Home Security New method to attack Active Directory detailed

Australian information security company Threat Intelligence has revealed details of a new attack technique whereby a Microsoft Windows Active Directory domain controller can be transformed into a command-and-control centre for an internal botnet.

The company's managing director Ty Miller gave a presentation on the attack method at the recent Black Hat conference in Las Vegas, along with senior security consultant Paul Kalinin.

Miller said that there was no need to compromise passwords as the attack could be carried out with bog standard user accounts.

Asked if he had contacted Microsoft about his findings, Miller told iTWire that the Active Directory Botnet threat attack was not a vulnerability and as such a patch wasn't required. It was a flaw in how Active Directory was being implemented. 

"Microsoft Security Program staff from the US were in attendance at the Black Hat presentation and are aware of the potential attack technique," he added.

Due to the architecture of nearly every Active Directory implementation, almost all servers, workstations, laptops, mobile devices, and wireless devices in organisations can connect to a Domain Controller for authentication purposes.

"This provides the ability for our internal Active Directory Botnet to communicate through a network of strategically placed Active Directory C&C servers," he said.

The Active Directory Botnet attack technique revealed a fundamental flaw in the way almost every organisation implemented their Microsoft Windows Active Directory solution, he said, compromising their overall security and ability to contain security breaches.

Miller said standard Active Directory attributes and features forced the Domain Controllers to act as a central communications point for all internally compromised systems.

Detailing the way the attack was implemented, Miller said standard Active Directory accounts supported more than 50 user attributes that could be combined to create a communication channel between any compromised domain machine located in any part of an organisation.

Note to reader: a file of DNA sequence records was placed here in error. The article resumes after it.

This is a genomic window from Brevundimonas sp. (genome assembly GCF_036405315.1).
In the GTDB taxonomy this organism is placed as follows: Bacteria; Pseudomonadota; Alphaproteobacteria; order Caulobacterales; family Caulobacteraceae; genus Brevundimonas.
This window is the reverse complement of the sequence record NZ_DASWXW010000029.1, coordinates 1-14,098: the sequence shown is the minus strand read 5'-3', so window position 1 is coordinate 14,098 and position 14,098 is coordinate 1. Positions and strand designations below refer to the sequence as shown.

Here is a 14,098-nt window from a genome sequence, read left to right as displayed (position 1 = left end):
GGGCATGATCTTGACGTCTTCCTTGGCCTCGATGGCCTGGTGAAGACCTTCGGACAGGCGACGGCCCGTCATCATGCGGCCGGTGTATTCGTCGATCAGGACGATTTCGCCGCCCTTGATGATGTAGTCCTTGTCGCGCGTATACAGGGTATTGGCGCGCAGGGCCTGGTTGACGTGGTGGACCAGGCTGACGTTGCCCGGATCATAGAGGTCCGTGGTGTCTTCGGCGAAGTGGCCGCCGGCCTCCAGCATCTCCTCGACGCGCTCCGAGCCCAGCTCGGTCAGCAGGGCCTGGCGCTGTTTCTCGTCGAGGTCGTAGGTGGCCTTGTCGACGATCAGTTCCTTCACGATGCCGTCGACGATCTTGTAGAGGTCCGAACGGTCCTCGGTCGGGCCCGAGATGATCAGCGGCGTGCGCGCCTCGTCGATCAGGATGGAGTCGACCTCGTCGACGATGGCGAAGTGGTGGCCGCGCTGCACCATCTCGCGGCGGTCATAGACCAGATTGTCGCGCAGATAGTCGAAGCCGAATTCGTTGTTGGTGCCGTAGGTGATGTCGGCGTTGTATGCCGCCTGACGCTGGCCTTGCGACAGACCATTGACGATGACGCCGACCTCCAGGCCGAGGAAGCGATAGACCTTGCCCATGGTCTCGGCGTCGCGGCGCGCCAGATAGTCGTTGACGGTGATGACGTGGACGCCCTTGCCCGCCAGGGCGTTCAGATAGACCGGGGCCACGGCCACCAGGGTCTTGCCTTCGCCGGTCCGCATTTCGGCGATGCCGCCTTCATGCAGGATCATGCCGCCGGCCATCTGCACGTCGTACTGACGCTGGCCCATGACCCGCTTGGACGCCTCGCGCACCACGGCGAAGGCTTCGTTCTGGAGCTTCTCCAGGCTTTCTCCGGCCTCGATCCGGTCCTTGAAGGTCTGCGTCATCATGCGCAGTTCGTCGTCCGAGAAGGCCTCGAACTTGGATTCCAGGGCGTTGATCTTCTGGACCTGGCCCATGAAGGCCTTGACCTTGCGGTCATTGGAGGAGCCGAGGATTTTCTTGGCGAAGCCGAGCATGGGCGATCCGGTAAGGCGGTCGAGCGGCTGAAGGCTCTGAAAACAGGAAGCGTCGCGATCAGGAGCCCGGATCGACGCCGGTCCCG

"The Active Directory Botnet Client injects unique data entries into their corresponding Active Directory account attributes within the target Domain Controller, and begins polling to identify other compromised systems within the domain," Miller said.

"At this point, any Active Directory Botnet Client within the domain can identify compromised machines and begin issuing commands to be executed on either individual systems or across all infected endpoints." 

He said if an organisation used the Azure Cloud Active Directory, then the Active Directory Botnet could use the synchronisation from an on-premise Active Directory to the cloud to create an egress channel. 

This could be then used to extract data from the organisation through production Active Directory protocols.

Graphic: courtesy Microsoft.

FREE SEMINAR

Site24x7 Seminars

Deliver Better User Experience in Today's Era of Digital Transformation

Some IT problems are better solved from the cloud

Join us as we discuss how DevOps in combination with AIOps can assure a seamless user experience, and assist you in monitoring all your individual IT components—including your websites, services, network infrastructure, and private or public clouds—from a single, cloud-based dashboard.

Sydney 7th May 2019

Melbourne 09 May 2019

Don’t miss out! Register Today!

REGISTER HERE!

LEARN HOW TO REDUCE YOUR RISK OF A CYBER ATTACK

Australia is a cyber espionage hot spot.

As we automate, script and move to the cloud, more and more businesses are reliant on infrastructure that has the high potential to be exposed to risk.

It only takes one awry email to expose an accounts’ payable process, and for cyber attackers to cost a business thousands of dollars.

In the free white paper ‘6 Steps to Improve your Business Cyber Security’ you’ll learn some simple steps you should be taking to prevent devastating and malicious cyber attacks from destroying your business.

Cyber security can no longer be ignored, in this white paper you’ll learn:

· How does business security get breached?
· What can it cost to get it wrong?
· 6 actionable tips

DOWNLOAD NOW!

Sam Varghese

website statistics

Sam Varghese has been writing for iTWire since 2006, a year after the sitecame into existence. For nearly a decade thereafter, he wrote mostly about free and open source software, based on his own use of this genre of software. Since May 2016, he has been writing across many areas of technology. He has been a journalist for nearly 40 years in India (Indian Express and Deccan Herald), the UAE (Khaleej Times) and Australia (Daily Commercial News (now defunct) and The Age). His personal blog is titled Irregular Expression.

 

Popular News

 

Telecommunications

 

Guest Opinion

 

Sponsored News

 

 

 

 

Connect